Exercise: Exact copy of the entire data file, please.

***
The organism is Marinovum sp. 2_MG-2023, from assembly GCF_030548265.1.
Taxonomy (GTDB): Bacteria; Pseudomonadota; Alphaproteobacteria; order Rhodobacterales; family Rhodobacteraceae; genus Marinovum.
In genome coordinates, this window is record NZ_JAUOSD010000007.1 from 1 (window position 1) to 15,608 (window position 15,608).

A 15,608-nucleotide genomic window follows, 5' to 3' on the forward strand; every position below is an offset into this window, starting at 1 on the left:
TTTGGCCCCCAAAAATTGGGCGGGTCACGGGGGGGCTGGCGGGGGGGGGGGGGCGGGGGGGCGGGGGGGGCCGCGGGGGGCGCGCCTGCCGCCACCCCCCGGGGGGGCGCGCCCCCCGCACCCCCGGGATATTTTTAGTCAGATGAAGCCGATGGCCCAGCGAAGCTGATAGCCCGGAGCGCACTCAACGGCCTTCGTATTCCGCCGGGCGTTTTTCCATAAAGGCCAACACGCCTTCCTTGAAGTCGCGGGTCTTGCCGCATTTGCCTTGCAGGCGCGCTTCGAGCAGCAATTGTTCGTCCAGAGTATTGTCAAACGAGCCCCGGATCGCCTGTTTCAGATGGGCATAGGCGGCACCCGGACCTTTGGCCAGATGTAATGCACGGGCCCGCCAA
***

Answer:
The organism is Marinovum sp. 2_MG-2023, from assembly GCF_030548265.1.
Taxonomy (GTDB): Bacteria; Pseudomonadota; Alphaproteobacteria; order Rhodobacterales; family Rhodobacteraceae; genus Marinovum.
In genome coordinates, this window is record NZ_JAUOSD010000007.1 from 1 (window position 1) to 15,608 (window position 15,608).

A 15,608-nucleotide genomic window follows, 5' to 3' on the forward strand; every position below is an offset into this window, starting at 1 on the left:
TTTGGCCCCCAAAAATTGGGCGGGTCACGGGGGGGCTGGCGGGGGGGGGGGGGCGGGGGGGCGGGGGGGGCCGCGGGGGGCGCGCCTGCCGCCACCCCCCGGGGGGGCGCGCCCCCCGCACCCCCGGGATATTTTTAGTCAGATGAAGCCGATGGCCCAGCGAAGCTGATAGCCCGGAGCGCACTCAACGGCCTTCGTATTCCGCCGGGCGTTTTTCCATAAAGGCCAACACGCCTTCCTTGAAGTCGCGGGTCTTGCCGCATTTGCCTTGCAGGCGCGCTTCGAGCAGCAATTGTTCGTCCAGAGTATTGTCAAACGAGCCCCGGATCGCCTGTTTCAGATGGGCATAGGCGGCACCCGGACCTTTGGCCAGATGTAATGCACGGGCCCGCCAA